Free-reading is great. Everyone wants a classroom library. Everyone wants to have kids sitting quietly, absorbed in authentic materials in the target language. But is it the best use of acquisitional time for a novice-level learner?
I say no. Because free reading is less-than-100%-comprehensible immersion.
I am thinking of novice-level learners here: first- or possibly second-year students for the most part, though second-year TPRS-taught students will have more language to leverage. The use of “immersion” in novice-level programs these days is being touted everywhere, with anyone who uses the native language vilified as not providing a Good Environment. And I’m thinking of the typical kinds of “free reading” materials, which are purchased children’s books, supplemented perhaps with some of the more comprehensible, vocabulary-limited TPRS-type readers. If you have an entire library of graded reading materials based on the order of presentation of language in your classroom, that’s a different thing entirely, but that’s almost impossible.
Someday it will be a great use of time for these students — when they have enough linguistic foundation to handle unknowns in a way that leads to acquisition. But for greatest efficiency, free-reading (<100% CI) has to be preceded by reading (=100% comprehensible based on what the student has already acquired). Asking students to acquire language AND learn to read at the same time just doesn’t make sense.
Why do we want students to do free reading? To broaden their pool of language, and to get into the habit of reading (presumably so that the student will read on his own, for the purpose of…? Oh, yeah — broadening his pool of language.) If you can’t read fluently, you are unlikely to acquire much language through free reading anyway. Sure, you’ll get something — but you’ll get something paging through an old AL-M textbook, too. Or the phone book. The question is, how much return are we getting for that 15 or 20 minutes of class time, times how many days, out of the 108 hours we have a year (if we’re lucky)?
In TPRS, since we know that everything needs to be über-comprehensible for novices, we would never say that it was okay to include totally unknown words in oral input. We make everything comprehensible, and provide the meaning without any guessing involved. We realize that students will eventually need to be able to guess in the FL, but life is long and Spanish I is short. Given that idea, though, how is it that we think it’s okay to give readings with unknowns because “it’s free reading” so it doesn’t matter. (By “okay”, I mean “the most efficient use of limited classroom time for acquisition”, not that Western civilization will end if we do…)
I think free reading IS okay – at a certain point. But we need to think about what reading is. It’s listening in written form, at the novice level. (For some languages, it is truly learning an additional sub-language since the written form does not correspond with the spoken form, but let’s conveniently ignore those languages for the time being.) To automatically recognize language in its written form, that language has to be in the head first, so it can be recognized.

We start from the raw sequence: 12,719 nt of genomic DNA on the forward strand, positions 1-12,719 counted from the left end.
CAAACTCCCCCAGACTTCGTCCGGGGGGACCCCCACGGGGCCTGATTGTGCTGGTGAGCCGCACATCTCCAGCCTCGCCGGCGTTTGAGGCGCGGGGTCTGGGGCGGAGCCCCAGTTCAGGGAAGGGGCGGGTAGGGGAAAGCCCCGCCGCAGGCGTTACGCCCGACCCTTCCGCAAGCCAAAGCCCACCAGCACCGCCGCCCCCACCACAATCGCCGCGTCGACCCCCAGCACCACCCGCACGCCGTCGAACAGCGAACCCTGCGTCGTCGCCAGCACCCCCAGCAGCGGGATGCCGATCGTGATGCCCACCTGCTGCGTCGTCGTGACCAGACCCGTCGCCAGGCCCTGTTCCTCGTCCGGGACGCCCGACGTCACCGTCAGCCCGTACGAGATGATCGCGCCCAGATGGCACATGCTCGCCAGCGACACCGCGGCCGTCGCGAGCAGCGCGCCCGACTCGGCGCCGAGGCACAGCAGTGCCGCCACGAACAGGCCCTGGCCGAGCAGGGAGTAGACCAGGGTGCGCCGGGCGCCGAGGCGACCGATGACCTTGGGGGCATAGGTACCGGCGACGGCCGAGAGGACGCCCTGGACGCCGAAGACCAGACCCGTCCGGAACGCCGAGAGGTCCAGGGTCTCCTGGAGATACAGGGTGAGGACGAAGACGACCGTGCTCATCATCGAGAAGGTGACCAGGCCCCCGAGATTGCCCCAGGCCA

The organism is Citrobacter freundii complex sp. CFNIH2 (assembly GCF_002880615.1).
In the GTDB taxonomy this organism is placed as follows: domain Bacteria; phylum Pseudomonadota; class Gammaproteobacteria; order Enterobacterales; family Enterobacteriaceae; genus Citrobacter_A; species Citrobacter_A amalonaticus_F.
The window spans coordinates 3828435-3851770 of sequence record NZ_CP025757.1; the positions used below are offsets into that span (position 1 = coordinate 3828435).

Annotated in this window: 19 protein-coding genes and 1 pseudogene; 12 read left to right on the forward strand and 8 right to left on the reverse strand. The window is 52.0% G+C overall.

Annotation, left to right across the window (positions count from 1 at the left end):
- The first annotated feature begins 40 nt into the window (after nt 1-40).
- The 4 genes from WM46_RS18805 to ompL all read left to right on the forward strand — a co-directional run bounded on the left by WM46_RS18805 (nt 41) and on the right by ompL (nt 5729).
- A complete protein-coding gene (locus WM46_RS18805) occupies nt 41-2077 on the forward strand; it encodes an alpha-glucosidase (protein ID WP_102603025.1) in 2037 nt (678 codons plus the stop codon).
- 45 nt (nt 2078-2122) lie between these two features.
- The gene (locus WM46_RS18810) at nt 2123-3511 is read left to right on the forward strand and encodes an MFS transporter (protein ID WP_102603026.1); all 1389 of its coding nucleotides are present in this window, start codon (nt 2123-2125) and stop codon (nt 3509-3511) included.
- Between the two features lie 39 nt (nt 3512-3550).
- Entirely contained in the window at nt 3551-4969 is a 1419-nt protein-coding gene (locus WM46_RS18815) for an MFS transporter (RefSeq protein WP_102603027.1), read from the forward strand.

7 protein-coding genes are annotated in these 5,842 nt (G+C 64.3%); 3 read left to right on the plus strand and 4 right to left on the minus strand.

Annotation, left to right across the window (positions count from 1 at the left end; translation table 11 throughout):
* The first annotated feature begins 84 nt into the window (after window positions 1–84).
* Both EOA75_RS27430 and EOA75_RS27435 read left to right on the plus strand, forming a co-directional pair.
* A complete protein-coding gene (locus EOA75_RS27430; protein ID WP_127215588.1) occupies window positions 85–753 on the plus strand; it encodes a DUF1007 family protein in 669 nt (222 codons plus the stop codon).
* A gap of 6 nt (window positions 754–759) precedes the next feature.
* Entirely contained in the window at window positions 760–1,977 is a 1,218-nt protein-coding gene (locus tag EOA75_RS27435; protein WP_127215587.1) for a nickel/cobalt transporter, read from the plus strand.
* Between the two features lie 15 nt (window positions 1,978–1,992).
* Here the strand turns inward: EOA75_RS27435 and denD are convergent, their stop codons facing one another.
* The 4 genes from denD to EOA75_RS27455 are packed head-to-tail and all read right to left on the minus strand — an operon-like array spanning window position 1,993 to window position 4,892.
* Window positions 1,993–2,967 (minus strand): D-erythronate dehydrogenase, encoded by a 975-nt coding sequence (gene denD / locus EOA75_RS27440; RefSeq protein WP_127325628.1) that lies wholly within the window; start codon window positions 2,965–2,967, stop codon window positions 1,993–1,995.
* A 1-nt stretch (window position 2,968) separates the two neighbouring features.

Students have to be able to read in that L2 first. They need to have gained some facility with linking the written forms to the oral language that is already in their heads before they can link a new written form with — what? To learn to read fluently in the language, they need to be reading things that are easy — much easier than a children’s book in the TL (which typically are loaded with unknowns).
When we give them reading with unknowns, we’re having them go backwards — asking them to take a new written form and construct a link to a word they’re only beginning to acquire that very second (if it’s the first time they’ve seen the word, and assuming that the meaning of that word is both obvious — really really obvious — and they are correct in their interpretation of that word in the first place). It doesn’t make much sense to ask for so many things to happen at once if it’s not necessary.
My feeling is that free reading is overrated for kids who have not yet acquired a certain mass of language, precisely because of this. Sure, free reading looks great. It may have non-fluency or non-acquisitional benefits. It’s motivating. It gives the teacher a break and it’s a change of activity. It provides autonomy to learners. But wouldn’t a sign-out, take-home library provide the same benefits outside of class time? For those students who “won’t do it on their own”, what are they really doing while they’re sitting there for that 15 minutes of class time? Just because they look like their complying doesn’t mean they’re gaining anything from the exercise.
I think we need to think carefully about what the best use of our 108 hours a year (in most programs) is. IMO, class time is for input as much as possible. Reading as a class provides high-quality oral input while also making texts accessible and 100% comprehensible.
Perhaps “free reading” could be replaced with the idea of “democratic reading” where the students have some say in what is read as a class (thus maintaining the gains in learner autonomy and motivation, while keeping the modality of the reading the one that is most likely to provide huge gains for novice learners.) Let your superstars sign books out and take them home. If free reading is a must, provide mp3 files of the books you have for free reading, read at an acquisitional pace based on their level. Anything to scaffold the linkage between an oral form that isn’t there yet, and the written form on the page.
Free reading: an idea whose time hasn’t come for novices. Yet. Go ahead, shoot me. 😉